Hopkins was elected secretary of the North Texas Cutting Horse Association at their organizational meeting the day after the Texas State Fair in 1953. He served in that capacity for the next quarter century, missing only one show in that time. In its early days, the North Texas Cutting Horse Association had a larger membership than the National Cutting Horse Association.

“The only thing we had was a portable PA system, a stop watch and a whistle,” Hopkins once said. “And the judge was many times selected from one of the contestants. If anyone complained too much, they’d have to judge the next class.”
In those days, Hopkins took entries, announced the show and blew the whistle.

“Sometimes you’d get distracted and forget to blow the whistle,” he recalled. “One time a visitor came by the announcer’s stand and the stop watch ran about five minutes and the contestant worked ten calves before I remembered to blow the whistle.”

Hopkins was a 60-year Mason, a 50-year member of the Scottish Rite and a 50-year Shriner, as well as a member of the Royal Order of Jesters. He was also a member of the Racing Horse Association, an announcer for the Texas State Fair for over thirty years and in the Black Horse Patrol.

He was preceded in death by his wife, Betty June (Vance) Hopkins, his parents and six brothers and sisters. Survived by his son, Lawrence Hopkins, daughter-in-law, Sheri, grandchildren, Zach, Lindley and Mary Kate, his brother, Davis and wife, Mary Lou, and his special friend, Zella Nixon.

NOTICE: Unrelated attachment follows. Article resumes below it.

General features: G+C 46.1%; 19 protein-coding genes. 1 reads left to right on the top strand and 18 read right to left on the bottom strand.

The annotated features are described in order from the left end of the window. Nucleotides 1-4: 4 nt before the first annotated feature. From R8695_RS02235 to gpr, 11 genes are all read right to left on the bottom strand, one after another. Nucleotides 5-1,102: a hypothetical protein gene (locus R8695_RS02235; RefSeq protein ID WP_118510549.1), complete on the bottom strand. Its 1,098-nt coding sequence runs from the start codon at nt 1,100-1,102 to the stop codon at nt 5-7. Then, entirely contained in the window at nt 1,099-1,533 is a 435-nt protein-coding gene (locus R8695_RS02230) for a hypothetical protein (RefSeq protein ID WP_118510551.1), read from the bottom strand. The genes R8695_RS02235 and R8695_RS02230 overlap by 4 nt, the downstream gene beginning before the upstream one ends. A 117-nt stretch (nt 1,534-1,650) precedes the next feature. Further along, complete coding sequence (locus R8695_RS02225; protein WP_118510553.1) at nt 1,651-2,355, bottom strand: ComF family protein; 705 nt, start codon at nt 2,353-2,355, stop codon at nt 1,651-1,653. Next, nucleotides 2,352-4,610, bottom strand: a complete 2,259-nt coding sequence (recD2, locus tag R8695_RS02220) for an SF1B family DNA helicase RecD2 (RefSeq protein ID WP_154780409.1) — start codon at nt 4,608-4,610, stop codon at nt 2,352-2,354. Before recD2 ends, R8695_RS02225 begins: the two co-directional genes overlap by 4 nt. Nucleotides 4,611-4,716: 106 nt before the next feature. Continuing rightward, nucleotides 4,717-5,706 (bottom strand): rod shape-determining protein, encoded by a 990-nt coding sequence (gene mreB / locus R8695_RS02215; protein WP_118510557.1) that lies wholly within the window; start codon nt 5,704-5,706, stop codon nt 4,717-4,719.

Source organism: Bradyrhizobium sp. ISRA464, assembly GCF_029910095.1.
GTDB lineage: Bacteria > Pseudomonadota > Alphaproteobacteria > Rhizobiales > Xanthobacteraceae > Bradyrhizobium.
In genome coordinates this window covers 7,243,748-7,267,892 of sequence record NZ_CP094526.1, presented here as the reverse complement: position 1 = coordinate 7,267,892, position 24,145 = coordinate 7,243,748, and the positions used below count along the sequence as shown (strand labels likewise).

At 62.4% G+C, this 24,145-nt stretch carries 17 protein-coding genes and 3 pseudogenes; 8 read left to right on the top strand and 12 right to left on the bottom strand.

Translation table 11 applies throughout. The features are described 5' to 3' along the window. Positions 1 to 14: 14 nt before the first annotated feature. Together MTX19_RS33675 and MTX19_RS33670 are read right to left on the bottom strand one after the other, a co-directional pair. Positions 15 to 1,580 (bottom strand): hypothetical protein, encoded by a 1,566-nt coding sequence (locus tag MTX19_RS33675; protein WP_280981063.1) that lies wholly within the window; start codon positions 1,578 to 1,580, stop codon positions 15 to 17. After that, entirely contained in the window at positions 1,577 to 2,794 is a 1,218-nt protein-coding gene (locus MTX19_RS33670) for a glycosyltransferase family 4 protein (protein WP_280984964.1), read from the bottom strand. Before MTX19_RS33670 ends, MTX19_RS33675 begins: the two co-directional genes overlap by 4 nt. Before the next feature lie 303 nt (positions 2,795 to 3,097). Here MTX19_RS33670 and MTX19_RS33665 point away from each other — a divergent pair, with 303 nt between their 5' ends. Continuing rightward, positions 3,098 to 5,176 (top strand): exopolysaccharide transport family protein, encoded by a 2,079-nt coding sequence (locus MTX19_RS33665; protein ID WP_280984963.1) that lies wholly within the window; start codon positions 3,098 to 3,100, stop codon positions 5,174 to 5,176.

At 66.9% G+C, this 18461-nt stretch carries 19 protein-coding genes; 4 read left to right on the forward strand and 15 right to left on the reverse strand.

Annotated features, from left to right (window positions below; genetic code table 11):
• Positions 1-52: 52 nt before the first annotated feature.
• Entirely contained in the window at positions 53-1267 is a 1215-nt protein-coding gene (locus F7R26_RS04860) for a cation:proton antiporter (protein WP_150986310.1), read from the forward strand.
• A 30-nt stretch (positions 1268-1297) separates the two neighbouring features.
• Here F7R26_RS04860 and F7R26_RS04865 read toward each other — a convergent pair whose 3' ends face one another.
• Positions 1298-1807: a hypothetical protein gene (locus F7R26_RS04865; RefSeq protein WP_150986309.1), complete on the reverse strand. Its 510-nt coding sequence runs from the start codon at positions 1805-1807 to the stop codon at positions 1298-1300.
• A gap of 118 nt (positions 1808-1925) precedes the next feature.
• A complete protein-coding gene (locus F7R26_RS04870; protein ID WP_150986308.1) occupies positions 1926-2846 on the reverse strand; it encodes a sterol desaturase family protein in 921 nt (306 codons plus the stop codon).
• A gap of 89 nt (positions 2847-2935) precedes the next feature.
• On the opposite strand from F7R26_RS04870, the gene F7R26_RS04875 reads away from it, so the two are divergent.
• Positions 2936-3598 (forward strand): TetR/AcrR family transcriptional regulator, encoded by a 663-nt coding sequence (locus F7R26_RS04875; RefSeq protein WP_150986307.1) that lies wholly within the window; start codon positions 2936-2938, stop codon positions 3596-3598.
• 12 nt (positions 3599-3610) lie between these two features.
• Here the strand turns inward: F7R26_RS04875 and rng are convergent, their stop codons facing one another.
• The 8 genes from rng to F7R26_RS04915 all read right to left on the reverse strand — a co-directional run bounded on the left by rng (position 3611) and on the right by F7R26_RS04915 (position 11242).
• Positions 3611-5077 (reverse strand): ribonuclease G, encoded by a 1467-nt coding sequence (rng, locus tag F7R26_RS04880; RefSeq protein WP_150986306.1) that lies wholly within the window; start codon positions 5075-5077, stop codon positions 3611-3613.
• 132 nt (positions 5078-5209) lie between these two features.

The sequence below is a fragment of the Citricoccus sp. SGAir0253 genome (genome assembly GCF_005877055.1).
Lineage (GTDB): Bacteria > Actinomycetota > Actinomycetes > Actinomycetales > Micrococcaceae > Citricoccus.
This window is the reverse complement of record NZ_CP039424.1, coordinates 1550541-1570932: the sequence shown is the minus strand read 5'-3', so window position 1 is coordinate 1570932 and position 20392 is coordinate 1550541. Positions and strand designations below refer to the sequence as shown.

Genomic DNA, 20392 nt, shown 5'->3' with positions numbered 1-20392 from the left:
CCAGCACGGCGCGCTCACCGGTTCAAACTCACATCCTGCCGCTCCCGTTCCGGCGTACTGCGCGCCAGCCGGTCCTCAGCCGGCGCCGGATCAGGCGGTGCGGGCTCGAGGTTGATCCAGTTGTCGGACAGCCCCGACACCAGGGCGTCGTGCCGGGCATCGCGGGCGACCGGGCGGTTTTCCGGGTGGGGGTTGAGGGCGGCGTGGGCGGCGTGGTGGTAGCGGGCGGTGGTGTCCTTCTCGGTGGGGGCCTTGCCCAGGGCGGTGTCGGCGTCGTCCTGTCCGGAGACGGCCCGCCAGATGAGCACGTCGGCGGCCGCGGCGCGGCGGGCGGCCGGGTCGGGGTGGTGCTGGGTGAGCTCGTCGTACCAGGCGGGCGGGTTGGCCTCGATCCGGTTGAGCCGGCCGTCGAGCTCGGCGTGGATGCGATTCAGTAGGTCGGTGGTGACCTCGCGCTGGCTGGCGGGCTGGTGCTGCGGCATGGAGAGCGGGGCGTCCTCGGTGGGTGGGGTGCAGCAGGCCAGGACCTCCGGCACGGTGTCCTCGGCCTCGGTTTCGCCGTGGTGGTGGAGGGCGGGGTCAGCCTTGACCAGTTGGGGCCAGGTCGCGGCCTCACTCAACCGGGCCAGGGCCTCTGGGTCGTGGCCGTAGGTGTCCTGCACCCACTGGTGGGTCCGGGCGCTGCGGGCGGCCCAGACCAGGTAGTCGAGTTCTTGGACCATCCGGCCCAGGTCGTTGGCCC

Martin Briggeman, Jan. 18, 1921 – Aug. 22, 2011

Wednesday, August 24th, 2011

The horses are watered and the hay’s in the barn. Martin Joseph Briggeman, 90, passed away Aug. 22, 2011, in Missoula, MT, after a life well lived.

He was born Jan. 18, 1921, in Deer Lodge, MT, to Martin and Catherine (Blessinger) Briggeman and raised on the family ranch in Jens, along with siblings Bernard, Carmel (Perkins), Frances (Duff) and Don. Their families enjoyed many reunions at “the ranch” through the decades.

Martin’s passions in life were family, horses and horse people, though some of his best friends weren’t any of those. He never met a stranger, and while he suffered from a crippling childhood ailment, he didn’t see himself as impaired.

His father took Martin on a cattle roundup on the Wallace Ranch in Jens, when he was six, and Martin rode Gyp, a small roan mare, renowned for her cow savvy.

“I felt pretty big,” he remembered in later years. “When we came back, Billy Wallace paid me the same as he did Dad, and I felt real big. But Gyp was that good. All I had to do was hold onto the horn.”